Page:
National Oceanic and
Atmospheric Administration
United States Department of Commerce


FY 2019

Air-sea gas transfer: Determining bubble fluxes with in situ N2 observations

Emerson, S., B. Yang, M. White, and M. Cronin

J. Geophys. Res., 124(4), 2716-2727, doi: 10.1029/2018JC014786, View online (2019)

Oxygen measurements by in situ sensors on remote platforms are used to determine net biological oxygen fluxes in the surface ocean. On an annual basis these fluxes are stoichiometrically related to the export of organic carbon from the upper ocean (the ocean's biological carbon pump). In situ measurements on remote platforms make it feasible to observe the annual biological oxygen flux globally, but the accuracy of these estimates during periods of high winds depends on model‐determined fluxes by bubble processes created by breaking waves. We verify the importance of bubble processes in the gas exchange model of Liang et al. (2013, using surface‐ocean N2 gas measurements determined from observations of dissolved gas pressure and oxygen concentrations every 3 hr on a mooring in the northeast subarctic Pacific at Ocean Station Papa. The changes in N2 concentration during 10 separate monthlong periods in the winters between 2007 and 2016 indicate that bubble processes in the gas exchange model are over predicted by about a factor of 3 at this location. (The bubble mass transfer coefficients must be multiplied by 0.37 ± 0.14 to match the observations.) These results can be used to adjust model‐determined bubble fluxes to yield more accurate measurements of net biological oxygen production until the next generation gas‐exchange models are developed.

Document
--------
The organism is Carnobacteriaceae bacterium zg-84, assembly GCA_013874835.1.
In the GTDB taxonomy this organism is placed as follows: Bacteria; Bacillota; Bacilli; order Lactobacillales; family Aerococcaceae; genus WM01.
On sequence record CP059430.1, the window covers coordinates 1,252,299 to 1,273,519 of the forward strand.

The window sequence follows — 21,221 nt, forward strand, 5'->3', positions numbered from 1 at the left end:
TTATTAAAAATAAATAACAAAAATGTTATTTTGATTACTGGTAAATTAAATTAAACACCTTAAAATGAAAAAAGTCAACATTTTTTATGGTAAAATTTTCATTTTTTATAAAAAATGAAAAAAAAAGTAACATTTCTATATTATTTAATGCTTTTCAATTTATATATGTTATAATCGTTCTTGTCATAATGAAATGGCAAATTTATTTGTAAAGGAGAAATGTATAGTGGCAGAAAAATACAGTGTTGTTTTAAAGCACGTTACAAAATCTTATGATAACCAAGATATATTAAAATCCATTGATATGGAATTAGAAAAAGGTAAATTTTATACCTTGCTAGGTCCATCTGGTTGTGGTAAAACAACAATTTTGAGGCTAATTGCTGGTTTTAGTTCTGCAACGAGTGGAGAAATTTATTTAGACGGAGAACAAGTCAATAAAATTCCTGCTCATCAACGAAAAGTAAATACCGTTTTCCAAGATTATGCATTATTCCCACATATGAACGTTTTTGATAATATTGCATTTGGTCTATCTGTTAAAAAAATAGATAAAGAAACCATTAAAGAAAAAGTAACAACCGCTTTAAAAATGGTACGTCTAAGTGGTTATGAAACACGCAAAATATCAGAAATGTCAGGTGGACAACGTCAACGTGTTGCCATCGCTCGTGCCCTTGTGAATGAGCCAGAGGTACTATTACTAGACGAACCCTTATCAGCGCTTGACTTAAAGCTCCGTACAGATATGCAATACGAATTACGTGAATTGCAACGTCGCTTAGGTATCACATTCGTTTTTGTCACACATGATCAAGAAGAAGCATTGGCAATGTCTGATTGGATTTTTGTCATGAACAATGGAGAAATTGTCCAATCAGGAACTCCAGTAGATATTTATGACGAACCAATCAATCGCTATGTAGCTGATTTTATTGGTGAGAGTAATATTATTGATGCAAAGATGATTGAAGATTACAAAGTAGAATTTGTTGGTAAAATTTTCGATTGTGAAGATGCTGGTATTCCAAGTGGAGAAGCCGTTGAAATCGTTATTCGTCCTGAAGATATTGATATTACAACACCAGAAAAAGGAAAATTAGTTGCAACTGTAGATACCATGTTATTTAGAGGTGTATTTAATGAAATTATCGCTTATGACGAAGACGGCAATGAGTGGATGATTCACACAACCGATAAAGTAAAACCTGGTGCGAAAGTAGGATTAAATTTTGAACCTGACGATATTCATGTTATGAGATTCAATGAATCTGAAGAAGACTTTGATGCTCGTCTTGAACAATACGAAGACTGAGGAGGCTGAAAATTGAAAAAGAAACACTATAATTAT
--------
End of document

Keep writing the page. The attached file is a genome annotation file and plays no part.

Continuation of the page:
Plain Language Summary: The flux of oxygen from the ocean to the atmosphere is related to the net biological flux of carbon to the ocean's interior. The biological carbon flux is the key process that determines the concentration of CO2 in the atmosphere and the oxygen concentration of deep ocean water. The net biological oxygen flux at the ocean‐atmosphere interface can be determined by measuring the gradient of oxygen across the air‐water interface and using this value in models of air‐sea gas exchange rates. To determine the biological component of the oxygen flux, the models must be able to evaluate physical fluxes of gas transfer caused by bubbles that result from breaking waves at high wind speeds. Our paper uses measurements of nitrogen gas on a surface mooring in the northeast Pacific Ocean to evaluate the role of bubbles in air‐sea gas exchange. With the information provided here oceanographers can use the verified gas exchange models to accurately determine biologically produced air‐sea oxygen fluxes. This advance will make it possible to verify biological fluxes that are critical for determining the ocean's role in climate, predicted in global circulation models.

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